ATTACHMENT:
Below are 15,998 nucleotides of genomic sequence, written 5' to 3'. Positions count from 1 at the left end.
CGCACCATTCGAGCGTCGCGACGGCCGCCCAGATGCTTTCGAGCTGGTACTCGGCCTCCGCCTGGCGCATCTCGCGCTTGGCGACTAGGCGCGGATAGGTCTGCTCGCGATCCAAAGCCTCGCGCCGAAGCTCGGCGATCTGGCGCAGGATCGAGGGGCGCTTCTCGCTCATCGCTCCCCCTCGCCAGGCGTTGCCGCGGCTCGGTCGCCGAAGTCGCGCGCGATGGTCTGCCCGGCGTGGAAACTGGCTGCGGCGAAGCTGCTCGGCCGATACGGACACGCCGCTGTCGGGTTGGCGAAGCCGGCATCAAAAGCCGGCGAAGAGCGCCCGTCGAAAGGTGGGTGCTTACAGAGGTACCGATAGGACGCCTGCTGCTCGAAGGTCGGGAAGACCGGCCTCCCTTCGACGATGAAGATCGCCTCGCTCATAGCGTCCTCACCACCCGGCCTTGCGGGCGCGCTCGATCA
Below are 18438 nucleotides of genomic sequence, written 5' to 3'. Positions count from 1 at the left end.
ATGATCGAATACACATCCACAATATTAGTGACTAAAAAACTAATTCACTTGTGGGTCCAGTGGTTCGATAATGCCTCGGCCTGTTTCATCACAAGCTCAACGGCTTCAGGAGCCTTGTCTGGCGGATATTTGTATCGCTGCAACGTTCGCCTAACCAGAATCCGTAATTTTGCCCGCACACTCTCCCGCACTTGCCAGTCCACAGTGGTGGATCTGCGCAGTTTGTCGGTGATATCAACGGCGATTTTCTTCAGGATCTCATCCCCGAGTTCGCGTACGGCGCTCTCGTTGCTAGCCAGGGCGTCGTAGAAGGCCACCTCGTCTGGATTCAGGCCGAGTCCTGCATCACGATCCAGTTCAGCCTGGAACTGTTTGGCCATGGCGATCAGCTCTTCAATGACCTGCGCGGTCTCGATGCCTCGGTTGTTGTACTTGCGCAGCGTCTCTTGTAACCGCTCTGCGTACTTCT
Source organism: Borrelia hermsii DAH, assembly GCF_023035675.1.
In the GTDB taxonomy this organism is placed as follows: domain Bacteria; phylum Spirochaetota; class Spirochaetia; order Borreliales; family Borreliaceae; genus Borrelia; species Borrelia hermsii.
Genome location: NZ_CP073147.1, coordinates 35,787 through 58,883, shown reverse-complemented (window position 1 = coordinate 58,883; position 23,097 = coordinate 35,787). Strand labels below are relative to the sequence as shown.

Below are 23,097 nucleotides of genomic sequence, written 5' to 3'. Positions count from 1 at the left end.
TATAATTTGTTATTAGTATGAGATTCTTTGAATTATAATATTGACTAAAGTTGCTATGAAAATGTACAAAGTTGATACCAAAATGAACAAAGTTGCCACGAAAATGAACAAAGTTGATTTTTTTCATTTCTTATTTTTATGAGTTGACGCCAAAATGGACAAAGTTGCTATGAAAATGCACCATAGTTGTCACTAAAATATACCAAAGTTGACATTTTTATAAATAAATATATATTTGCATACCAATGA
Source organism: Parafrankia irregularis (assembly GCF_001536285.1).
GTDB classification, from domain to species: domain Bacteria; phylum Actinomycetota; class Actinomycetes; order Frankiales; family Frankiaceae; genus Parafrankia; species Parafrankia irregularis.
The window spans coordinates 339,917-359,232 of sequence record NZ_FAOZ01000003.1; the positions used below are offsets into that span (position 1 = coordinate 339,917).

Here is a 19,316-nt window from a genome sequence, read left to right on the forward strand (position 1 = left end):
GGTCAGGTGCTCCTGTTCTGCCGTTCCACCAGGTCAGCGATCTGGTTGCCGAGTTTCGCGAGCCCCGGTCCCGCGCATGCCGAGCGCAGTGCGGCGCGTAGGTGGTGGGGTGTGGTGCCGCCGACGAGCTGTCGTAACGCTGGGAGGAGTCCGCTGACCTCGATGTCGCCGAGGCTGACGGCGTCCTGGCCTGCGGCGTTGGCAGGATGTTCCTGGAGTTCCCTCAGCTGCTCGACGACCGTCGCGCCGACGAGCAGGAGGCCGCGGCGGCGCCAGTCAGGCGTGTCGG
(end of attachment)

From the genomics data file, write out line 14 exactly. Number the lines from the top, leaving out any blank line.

GGTCAGGTGCTCCTGTTCTGCCGTTCCACCAGGTCAGCGATCTGGTTGCCGAGTTTCGCGAGCCCCGGTCCCGCGCATGCCGAGCGCAGTGCGGCGCGTAGGTGGTGGGGTGTGGTGCCGCCGACGAGCTGTCGTAACGCTGGGAGGAGTCCGCTGACCTCGATGTCGCCGAGGCTGACGGCGTCCTGGCCTGCGGCGTTGGCAGGATGTTCCTGGAGTTCCCTCAGCTGCTCGACGACCGTCGCGCCGACGAGCAGGAGGCCGCGGCGGCGCCAGTCAGGCGTGTCGG